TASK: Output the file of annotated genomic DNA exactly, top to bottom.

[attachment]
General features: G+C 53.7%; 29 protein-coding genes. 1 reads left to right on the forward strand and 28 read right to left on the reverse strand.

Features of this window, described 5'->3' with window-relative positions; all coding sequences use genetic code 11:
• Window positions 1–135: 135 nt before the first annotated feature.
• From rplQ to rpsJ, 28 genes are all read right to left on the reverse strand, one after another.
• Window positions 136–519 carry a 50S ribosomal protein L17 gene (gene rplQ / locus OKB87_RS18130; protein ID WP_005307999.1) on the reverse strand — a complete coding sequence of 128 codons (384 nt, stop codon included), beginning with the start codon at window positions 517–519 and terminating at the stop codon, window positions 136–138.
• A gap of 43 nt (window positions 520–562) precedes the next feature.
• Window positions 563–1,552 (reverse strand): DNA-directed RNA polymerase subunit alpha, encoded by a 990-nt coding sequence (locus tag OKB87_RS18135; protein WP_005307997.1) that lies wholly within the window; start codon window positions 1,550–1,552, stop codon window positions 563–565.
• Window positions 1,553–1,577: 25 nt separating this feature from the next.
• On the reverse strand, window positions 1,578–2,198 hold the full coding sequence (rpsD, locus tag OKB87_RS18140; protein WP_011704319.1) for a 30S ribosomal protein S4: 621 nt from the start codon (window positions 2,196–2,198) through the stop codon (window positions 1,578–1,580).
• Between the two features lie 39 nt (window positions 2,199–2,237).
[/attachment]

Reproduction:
General features: G+C 53.7%; 29 protein-coding genes. 1 reads left to right on the forward strand and 28 read right to left on the reverse strand.

Features of this window, described 5'->3' with window-relative positions; all coding sequences use genetic code 11:
• Window positions 1–135: 135 nt before the first annotated feature.
• From rplQ to rpsJ, 28 genes are all read right to left on the reverse strand, one after another.
• Window positions 136–519 carry a 50S ribosomal protein L17 gene (gene rplQ / locus OKB87_RS18130; protein ID WP_005307999.1) on the reverse strand — a complete coding sequence of 128 codons (384 nt, stop codon included), beginning with the start codon at window positions 517–519 and terminating at the stop codon, window positions 136–138.
• A gap of 43 nt (window positions 520–562) precedes the next feature.
• Window positions 563–1,552 (reverse strand): DNA-directed RNA polymerase subunit alpha, encoded by a 990-nt coding sequence (locus tag OKB87_RS18135; protein WP_005307997.1) that lies wholly within the window; start codon window positions 1,550–1,552, stop codon window positions 563–565.
• Window positions 1,553–1,577: 25 nt separating this feature from the next.
• On the reverse strand, window positions 1,578–2,198 hold the full coding sequence (rpsD, locus tag OKB87_RS18140; protein WP_011704319.1) for a 30S ribosomal protein S4: 621 nt from the start codon (window positions 2,196–2,198) through the stop codon (window positions 1,578–1,580).
• Between the two features lie 39 nt (window positions 2,199–2,237).